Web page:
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This article was published on April 28, 2016

    Elon Musk’s OpenAI wants you to train your AI bots with Atari games

    Elon Musk’s OpenAI wants you to train your AI bots with Atari games
    Abhimanyu Ghoshal
    Story by

    Abhimanyu Ghoshal

    Managing Editor

    Abhimanyu is TNW's Managing Editor, and is all about personal devices, Asia's tech ecosystem, as well as the intersection of technology and Abhimanyu is TNW's Managing Editor, and is all about personal devices, Asia's tech ecosystem, as well as the intersection of technology and culture. Hit him up on Twitter, or write in: [email protected].

    Last December, Tesla CEO Elon Musk teamed up with Y Combinator president Sam Altman and former Google Brain Team scientist Ilya Sutskever to launch OpenAI, a $1 billion non-profit organization dedicated to furthering our understanding of artificial intelligence with a promise to share its research openly with the world.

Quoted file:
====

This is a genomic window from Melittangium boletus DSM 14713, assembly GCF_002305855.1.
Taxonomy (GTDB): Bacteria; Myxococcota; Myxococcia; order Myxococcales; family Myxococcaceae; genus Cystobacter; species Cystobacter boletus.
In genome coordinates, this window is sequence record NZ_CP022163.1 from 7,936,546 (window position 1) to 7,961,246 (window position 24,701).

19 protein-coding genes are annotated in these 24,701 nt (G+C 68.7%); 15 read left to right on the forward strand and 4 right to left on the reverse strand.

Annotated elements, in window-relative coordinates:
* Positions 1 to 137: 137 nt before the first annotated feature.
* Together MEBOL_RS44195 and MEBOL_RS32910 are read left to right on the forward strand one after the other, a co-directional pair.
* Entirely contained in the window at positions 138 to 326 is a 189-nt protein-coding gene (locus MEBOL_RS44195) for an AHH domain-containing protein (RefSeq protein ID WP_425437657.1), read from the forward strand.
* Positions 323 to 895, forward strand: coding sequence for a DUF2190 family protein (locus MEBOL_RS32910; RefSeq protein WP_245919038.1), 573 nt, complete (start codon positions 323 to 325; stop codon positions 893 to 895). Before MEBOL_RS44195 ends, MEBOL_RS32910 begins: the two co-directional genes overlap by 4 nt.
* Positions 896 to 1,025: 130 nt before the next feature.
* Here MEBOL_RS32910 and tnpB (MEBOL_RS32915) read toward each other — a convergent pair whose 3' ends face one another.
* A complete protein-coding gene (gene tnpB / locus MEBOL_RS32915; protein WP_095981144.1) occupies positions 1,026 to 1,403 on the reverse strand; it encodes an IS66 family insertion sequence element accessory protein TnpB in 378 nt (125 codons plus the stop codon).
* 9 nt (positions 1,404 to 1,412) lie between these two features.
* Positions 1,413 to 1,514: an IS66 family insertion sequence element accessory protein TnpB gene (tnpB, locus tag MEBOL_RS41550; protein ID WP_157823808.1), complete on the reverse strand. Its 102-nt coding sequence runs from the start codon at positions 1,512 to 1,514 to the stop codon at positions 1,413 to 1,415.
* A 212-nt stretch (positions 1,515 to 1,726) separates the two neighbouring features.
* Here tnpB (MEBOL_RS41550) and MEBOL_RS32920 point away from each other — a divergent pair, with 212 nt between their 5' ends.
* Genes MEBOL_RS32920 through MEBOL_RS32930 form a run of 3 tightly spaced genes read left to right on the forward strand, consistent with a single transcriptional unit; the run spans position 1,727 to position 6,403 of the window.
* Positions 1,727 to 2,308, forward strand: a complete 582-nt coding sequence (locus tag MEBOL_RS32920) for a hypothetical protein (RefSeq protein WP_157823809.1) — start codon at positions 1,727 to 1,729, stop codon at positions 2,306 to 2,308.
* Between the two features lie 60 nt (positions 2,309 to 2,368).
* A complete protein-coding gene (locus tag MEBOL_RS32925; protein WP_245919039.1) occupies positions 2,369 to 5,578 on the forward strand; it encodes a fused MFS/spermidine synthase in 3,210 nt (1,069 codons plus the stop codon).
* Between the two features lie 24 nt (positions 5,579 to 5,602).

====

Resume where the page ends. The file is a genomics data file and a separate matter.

Today, it’s taken its first step in that direction by launching a free toolkit for developers to build and train their own AI bots with games and algorithmic challenges.

    The OpenAI Gym, currently in beta, includes environments to simulate situations for your AI to learn from, as well as a site to compare and reproduce results.

    The tools are designed for use with Reinforcement Learning (RL), one of the technologies used to develop Google’s AlphaGo AI that defeated Go world champion Lee Se-Dol recently.

    RL works on the principle that a bot will receive a reward every time it completes an action successfully – similar to how you might train a dog.

    It’s also being used to train bots for an upcoming Doom competition that will see bots face off against each other in a deathmatch, using only the raw visual input that a human player would see on their screen.

    The environments available in the OpenAI gym include classic control problems like driving a car up a hill, text -based challenges like learning to win at roulette and even Atari games like Asteroids, Air Raid and Pitfall.

    They’re currently available to experiment with in Python; OpenAI says they will soon update them to work with any language, and expand the collection of environments as well.

    If you’re itching to get started, you can check out OpenAI’s tutorial here or download environments here to get cracking.